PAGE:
Wheaton FFA places 1st in soils, poultry competitions
Exeter, Purdy, Southwest FFAs attend Crowder College Aggie Day
Wheaton's FFA club placed No. 1 in the soils and poultry team competitions at the 46th annual Crowder College Aggie Day on Thursday.
"We evaluated the soil and the layout of the land, and we determined if it would be good for building a basement, having a dwelling there -- whether it's going to be hazardous for cropping or if you can put a pond there," said Kim Day, Wheaton FFA vice president, who placed first out of 151 in the soils individual competition. "So, we just judged the three pits and determined what they could hold."
The four-member team also had to determine if the soil had erosion, said Vanessa Cook, Wheaton FFA reporter who placed seventh individually.
"The competition was very nerve racking," Cook said. "It was really quiet, which made it more nerve racking. It was a very pleasant atmosphere as far as everybody that was there. Everybody took their time. Everybody was confident."
The other team members were Justin Beck and Rodney Cook, who placed third and 13th, respectively. The competition had 41 teams.
The poultry contest had 40 teams. Kayla Vang, Sean Lowry, Donald Jones, Noah Harmon, Marius Lupescu and Joshua Bowling placed first, second, fourth, fifth, 11th and 21st, respectively, out of 151 in the individual competition.
The Aggie Day held 19 contests that were called career development events. Wheaton also competed in agronomy, dairy foods, entomology, floriculture, knowledge and meat contests.
Kayla Mason, Wheaton FFA president, said she judged meats. The five-member team placed seventh out of 41 teams.
"You have to ID 40 meat plates," Mason said. "Then, you have to do four placing classes where you judge meats on their best quality. Then, you have to take a test over the general knowledge of meat and work a formulation problem."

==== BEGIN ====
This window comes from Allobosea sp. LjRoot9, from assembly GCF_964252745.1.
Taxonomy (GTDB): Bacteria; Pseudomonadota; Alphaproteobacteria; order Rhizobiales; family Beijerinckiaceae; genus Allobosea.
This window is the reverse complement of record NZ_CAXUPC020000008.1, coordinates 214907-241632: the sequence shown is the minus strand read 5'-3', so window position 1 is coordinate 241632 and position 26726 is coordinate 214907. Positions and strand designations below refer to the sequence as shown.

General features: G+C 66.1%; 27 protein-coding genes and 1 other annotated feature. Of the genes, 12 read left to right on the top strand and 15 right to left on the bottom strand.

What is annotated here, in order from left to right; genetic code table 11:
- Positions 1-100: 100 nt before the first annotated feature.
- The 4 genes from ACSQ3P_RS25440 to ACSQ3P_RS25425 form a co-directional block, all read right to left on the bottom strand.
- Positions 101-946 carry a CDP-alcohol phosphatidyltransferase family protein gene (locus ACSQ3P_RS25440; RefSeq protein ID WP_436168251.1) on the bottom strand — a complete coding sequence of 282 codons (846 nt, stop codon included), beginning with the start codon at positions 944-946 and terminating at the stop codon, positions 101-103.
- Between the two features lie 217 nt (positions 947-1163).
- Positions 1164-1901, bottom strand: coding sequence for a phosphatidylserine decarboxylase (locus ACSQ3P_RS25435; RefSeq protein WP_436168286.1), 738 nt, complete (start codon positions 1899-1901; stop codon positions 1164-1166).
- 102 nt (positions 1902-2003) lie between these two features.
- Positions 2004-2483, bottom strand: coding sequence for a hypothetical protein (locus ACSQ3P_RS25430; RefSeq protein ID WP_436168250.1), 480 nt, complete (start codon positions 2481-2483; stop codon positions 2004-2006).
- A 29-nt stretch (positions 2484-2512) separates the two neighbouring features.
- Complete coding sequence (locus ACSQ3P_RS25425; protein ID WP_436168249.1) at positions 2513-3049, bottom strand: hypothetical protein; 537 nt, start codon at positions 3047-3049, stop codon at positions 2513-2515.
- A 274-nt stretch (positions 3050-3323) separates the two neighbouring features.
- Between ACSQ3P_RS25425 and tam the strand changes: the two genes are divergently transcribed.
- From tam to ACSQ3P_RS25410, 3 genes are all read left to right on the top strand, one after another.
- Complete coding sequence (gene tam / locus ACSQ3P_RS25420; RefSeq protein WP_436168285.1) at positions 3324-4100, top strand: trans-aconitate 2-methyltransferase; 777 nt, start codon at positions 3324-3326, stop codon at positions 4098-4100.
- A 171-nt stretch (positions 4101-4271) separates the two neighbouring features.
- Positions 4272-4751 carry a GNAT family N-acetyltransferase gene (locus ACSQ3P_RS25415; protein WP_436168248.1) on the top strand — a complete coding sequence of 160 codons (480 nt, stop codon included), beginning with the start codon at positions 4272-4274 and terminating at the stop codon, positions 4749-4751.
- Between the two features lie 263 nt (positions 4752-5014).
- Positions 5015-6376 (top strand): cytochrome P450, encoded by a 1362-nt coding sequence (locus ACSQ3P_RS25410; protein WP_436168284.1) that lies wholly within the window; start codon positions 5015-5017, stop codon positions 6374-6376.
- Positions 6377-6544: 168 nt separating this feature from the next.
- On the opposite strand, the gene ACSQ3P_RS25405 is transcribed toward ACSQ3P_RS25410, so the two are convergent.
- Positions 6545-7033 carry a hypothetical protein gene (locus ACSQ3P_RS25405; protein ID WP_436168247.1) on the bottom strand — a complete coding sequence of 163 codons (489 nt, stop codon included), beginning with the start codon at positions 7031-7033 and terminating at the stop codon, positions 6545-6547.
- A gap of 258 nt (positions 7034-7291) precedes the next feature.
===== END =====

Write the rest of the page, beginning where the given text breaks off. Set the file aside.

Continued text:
The different types of meat were pork loins, T-Bones, New York strips and beef loins.
The team had a different rotation, said Kelly Alvarado, Wheaton FFA sentinel who placed higher than her other team members at ninth individually.
"We had to be separate from each team member," Alvarado said. "I identified meats first before going on to judging the four classes of meats. We had to answer a set of questions about one class, which was a beef loin roast. After doing that, I had to take an exam, which consisted of 20 questions, and we had a formulation where we had to solve a problem."
She said she could talk to anybody at Aggie Day.
"It was like a sense of community, I guess," Alvarado said. "You just knew that whoever you talked to would be friendly because they are experiencing the same thing you are.
"FFA has been one of the biggest parts of my life. It is something that I love. It's kind of a fun learning experience. I get to be competitive. I know my teammates are striving to reach state. It's a big goal for us."
In the agronomy competition, the four-member team identified 50 seeds and 50 plants, and it placed 12th out of 23 teams, said Skyler Scates, Wheaton FFA member who placed 32nd out of 76 individually.
"We have to judge seed plates, like to find defects of them," Scates said. "We had to take a 100-question test over general knowledge. We also had to judge hay."
Exeter, Purdy and Southwest school districts sent FFA members to Aggie Day. Purdy placed fourth, sixth, eighth, ninth, 13th, 13th and 15th, respectively, in the livestock, horses, knowledge, dairy foods, dairy cattle, meat and soils contests. Mikey Schad, Purdy FFA, placed fourth out of 106 individually in knowledge contest. Southwest placed 13th and 16th, respectively, in the poultry and horses competitions.
More than 2,300 high school FFA students, advisors and volunteers attended the event.
The FFA district competitions were Saturday, Monday and Tuesday at Missouri State University in Springfield. The state competitions are April 16-17 during the Missouri State FFA Convention in Columbia.